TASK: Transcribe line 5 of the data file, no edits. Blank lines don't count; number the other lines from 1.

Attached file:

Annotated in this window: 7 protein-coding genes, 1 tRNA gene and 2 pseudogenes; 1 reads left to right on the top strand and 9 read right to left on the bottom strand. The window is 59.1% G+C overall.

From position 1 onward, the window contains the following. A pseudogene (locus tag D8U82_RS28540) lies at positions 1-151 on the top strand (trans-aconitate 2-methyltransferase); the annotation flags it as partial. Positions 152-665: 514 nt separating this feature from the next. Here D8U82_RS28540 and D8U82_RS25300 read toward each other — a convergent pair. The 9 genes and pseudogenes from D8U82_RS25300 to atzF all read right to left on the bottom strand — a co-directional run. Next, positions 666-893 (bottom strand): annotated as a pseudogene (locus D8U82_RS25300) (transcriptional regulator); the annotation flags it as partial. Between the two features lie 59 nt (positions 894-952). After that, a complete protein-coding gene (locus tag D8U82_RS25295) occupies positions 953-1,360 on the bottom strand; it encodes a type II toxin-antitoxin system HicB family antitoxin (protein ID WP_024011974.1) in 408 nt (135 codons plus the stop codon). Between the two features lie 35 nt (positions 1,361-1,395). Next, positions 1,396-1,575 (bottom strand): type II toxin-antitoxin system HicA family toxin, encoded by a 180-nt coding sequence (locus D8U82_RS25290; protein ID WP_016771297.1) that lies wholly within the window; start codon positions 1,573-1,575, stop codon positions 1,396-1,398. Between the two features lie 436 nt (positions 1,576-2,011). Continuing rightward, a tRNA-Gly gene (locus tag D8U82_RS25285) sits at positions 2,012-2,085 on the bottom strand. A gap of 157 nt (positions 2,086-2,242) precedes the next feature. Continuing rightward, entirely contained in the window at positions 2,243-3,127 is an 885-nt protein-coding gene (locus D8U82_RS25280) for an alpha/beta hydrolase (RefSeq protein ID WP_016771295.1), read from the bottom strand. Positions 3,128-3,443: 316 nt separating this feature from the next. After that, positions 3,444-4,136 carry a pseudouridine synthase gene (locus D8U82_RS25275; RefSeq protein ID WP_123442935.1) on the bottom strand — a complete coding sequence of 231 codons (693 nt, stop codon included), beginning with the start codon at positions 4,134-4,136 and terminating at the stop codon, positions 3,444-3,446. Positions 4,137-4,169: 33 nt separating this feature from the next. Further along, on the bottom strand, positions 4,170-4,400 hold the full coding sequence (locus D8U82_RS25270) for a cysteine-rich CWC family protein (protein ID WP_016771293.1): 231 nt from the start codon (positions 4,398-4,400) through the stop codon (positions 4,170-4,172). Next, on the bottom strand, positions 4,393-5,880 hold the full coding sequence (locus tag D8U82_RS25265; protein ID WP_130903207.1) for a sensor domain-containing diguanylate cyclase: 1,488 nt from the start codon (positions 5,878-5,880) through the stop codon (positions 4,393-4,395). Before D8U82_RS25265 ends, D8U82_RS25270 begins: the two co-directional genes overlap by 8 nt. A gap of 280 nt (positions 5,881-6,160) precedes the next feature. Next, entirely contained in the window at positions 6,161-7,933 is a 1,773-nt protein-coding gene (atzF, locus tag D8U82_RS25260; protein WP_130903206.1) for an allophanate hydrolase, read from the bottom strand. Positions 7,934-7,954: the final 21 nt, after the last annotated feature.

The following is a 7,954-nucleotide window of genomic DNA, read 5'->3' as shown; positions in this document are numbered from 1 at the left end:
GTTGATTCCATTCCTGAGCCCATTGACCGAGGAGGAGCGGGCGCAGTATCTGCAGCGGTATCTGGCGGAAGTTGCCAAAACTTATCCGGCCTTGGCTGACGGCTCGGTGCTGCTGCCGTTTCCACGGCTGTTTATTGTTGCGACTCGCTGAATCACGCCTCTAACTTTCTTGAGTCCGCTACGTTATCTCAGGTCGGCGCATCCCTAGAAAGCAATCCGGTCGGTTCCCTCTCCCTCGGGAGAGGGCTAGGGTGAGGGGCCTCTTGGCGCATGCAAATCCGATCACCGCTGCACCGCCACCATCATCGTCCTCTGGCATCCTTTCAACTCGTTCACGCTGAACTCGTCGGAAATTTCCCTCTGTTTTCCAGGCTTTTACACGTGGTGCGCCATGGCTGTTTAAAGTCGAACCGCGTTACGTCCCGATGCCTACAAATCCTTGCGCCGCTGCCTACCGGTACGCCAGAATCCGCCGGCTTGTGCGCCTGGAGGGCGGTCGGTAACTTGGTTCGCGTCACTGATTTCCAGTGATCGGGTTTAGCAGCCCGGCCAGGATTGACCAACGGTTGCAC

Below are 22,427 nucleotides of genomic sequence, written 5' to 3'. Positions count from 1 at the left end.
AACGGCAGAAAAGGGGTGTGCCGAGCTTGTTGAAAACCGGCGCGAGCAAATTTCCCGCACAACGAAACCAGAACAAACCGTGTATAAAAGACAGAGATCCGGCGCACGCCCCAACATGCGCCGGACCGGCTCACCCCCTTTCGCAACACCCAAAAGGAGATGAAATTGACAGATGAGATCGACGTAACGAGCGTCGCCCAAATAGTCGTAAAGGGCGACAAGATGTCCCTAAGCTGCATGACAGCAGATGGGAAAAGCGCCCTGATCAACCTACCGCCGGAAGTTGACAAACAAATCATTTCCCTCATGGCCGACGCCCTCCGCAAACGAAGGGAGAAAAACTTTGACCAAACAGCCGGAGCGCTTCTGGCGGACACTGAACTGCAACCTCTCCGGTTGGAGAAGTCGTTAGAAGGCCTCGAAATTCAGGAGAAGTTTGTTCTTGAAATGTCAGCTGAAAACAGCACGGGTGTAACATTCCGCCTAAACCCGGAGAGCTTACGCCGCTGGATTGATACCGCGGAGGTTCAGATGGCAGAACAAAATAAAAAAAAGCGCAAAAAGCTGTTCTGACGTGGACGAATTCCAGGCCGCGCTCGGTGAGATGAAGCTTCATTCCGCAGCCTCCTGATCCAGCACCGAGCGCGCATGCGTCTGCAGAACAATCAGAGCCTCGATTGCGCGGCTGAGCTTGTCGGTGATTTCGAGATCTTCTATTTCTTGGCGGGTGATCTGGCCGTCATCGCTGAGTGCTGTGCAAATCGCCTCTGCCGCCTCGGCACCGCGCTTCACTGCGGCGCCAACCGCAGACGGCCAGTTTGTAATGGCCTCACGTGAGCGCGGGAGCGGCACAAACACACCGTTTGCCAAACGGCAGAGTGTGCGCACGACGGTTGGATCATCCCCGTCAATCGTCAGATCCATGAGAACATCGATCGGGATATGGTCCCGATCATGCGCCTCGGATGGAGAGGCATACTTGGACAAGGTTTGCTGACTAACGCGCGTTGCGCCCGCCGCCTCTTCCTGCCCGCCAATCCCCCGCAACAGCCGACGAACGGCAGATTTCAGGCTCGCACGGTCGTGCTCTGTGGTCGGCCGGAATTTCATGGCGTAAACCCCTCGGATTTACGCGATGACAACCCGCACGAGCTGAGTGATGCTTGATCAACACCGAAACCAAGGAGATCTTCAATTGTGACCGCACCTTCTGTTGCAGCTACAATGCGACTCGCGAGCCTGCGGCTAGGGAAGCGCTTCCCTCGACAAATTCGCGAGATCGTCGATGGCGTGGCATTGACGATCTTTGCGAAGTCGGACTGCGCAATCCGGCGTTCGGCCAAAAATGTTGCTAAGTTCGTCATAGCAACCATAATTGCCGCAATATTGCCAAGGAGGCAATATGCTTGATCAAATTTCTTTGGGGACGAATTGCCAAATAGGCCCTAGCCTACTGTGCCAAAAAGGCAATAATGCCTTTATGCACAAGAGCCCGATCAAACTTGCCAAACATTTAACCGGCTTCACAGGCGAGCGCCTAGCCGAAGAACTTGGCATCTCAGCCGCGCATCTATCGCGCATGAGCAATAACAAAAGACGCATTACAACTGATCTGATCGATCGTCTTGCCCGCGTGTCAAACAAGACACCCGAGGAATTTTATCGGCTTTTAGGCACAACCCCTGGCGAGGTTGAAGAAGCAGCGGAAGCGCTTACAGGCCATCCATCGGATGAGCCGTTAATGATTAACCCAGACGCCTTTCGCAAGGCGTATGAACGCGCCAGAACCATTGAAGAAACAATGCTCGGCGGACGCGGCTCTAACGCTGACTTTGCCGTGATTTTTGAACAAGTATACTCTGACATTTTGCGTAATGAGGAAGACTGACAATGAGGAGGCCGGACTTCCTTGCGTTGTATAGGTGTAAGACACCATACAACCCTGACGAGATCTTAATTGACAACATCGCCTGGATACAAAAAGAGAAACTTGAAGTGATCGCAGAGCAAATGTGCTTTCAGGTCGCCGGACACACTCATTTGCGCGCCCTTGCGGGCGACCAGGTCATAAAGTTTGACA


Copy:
Below are 22,427 nucleotides of genomic sequence, written 5' to 3'. Positions count from 1 at the left end.